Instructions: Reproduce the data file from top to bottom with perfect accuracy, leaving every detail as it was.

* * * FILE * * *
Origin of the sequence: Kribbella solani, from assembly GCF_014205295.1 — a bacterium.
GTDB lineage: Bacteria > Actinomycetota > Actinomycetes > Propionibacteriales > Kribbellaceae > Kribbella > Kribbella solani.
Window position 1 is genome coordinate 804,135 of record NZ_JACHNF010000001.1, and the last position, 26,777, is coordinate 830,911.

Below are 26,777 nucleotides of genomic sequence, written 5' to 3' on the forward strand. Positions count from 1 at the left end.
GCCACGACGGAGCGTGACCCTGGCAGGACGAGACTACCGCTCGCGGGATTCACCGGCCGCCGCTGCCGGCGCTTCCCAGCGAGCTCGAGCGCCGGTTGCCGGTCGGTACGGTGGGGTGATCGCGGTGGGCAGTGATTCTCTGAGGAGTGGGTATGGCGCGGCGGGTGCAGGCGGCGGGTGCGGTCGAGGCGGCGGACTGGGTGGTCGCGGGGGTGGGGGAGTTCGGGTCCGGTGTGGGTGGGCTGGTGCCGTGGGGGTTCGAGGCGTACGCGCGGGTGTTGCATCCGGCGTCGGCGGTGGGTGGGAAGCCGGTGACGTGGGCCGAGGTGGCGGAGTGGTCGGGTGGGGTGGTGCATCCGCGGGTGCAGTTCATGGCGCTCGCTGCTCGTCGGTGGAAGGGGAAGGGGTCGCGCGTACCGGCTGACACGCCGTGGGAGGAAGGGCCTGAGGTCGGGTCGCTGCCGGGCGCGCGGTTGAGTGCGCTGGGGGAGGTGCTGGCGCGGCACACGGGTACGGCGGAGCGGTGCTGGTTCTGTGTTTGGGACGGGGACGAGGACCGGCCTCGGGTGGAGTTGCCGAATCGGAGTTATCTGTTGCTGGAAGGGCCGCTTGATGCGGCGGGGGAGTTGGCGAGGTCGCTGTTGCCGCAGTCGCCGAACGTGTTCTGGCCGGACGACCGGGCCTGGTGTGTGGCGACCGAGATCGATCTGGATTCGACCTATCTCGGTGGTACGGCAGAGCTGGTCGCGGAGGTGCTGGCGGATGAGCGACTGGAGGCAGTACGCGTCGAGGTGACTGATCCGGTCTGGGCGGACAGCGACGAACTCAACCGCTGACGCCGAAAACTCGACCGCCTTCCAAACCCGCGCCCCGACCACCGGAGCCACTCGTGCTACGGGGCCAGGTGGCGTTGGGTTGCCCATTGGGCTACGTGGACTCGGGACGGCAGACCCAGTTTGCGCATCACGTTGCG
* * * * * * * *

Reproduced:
Origin of the sequence: Kribbella solani, from assembly GCF_014205295.1 — a bacterium.
GTDB lineage: Bacteria > Actinomycetota > Actinomycetes > Propionibacteriales > Kribbellaceae > Kribbella > Kribbella solani.
Window position 1 is genome coordinate 804,135 of record NZ_JACHNF010000001.1, and the last position, 26,777, is coordinate 830,911.

Below are 26,777 nucleotides of genomic sequence, written 5' to 3' on the forward strand. Positions count from 1 at the left end.
GCCACGACGGAGCGTGACCCTGGCAGGACGAGACTACCGCTCGCGGGATTCACCGGCCGCCGCTGCCGGCGCTTCCCAGCGAGCTCGAGCGCCGGTTGCCGGTCGGTACGGTGGGGTGATCGCGGTGGGCAGTGATTCTCTGAGGAGTGGGTATGGCGCGGCGGGTGCAGGCGGCGGGTGCGGTCGAGGCGGCGGACTGGGTGGTCGCGGGGGTGGGGGAGTTCGGGTCCGGTGTGGGTGGGCTGGTGCCGTGGGGGTTCGAGGCGTACGCGCGGGTGTTGCATCCGGCGTCGGCGGTGGGTGGGAAGCCGGTGACGTGGGCCGAGGTGGCGGAGTGGTCGGGTGGGGTGGTGCATCCGCGGGTGCAGTTCATGGCGCTCGCTGCTCGTCGGTGGAAGGGGAAGGGGTCGCGCGTACCGGCTGACACGCCGTGGGAGGAAGGGCCTGAGGTCGGGTCGCTGCCGGGCGCGCGGTTGAGTGCGCTGGGGGAGGTGCTGGCGCGGCACACGGGTACGGCGGAGCGGTGCTGGTTCTGTGTTTGGGACGGGGACGAGGACCGGCCTCGGGTGGAGTTGCCGAATCGGAGTTATCTGTTGCTGGAAGGGCCGCTTGATGCGGCGGGGGAGTTGGCGAGGTCGCTGTTGCCGCAGTCGCCGAACGTGTTCTGGCCGGACGACCGGGCCTGGTGTGTGGCGACCGAGATCGATCTGGATTCGACCTATCTCGGTGGTACGGCAGAGCTGGTCGCGGAGGTGCTGGCGGATGAGCGACTGGAGGCAGTACGCGTCGAGGTGACTGATCCGGTCTGGGCGGACAGCGACGAACTCAACCGCTGACGCCGAAAACTCGACCGCCTTCCAAACCCGCGCCCCGACCACCGGAGCCACTCGTGCTACGGGGCCAGGTGGCGTTGGGTTGCCCATTGGGCTACGTGGACTCGGGACGGCAGACCCAGTTTGCGCATCACGTTGCG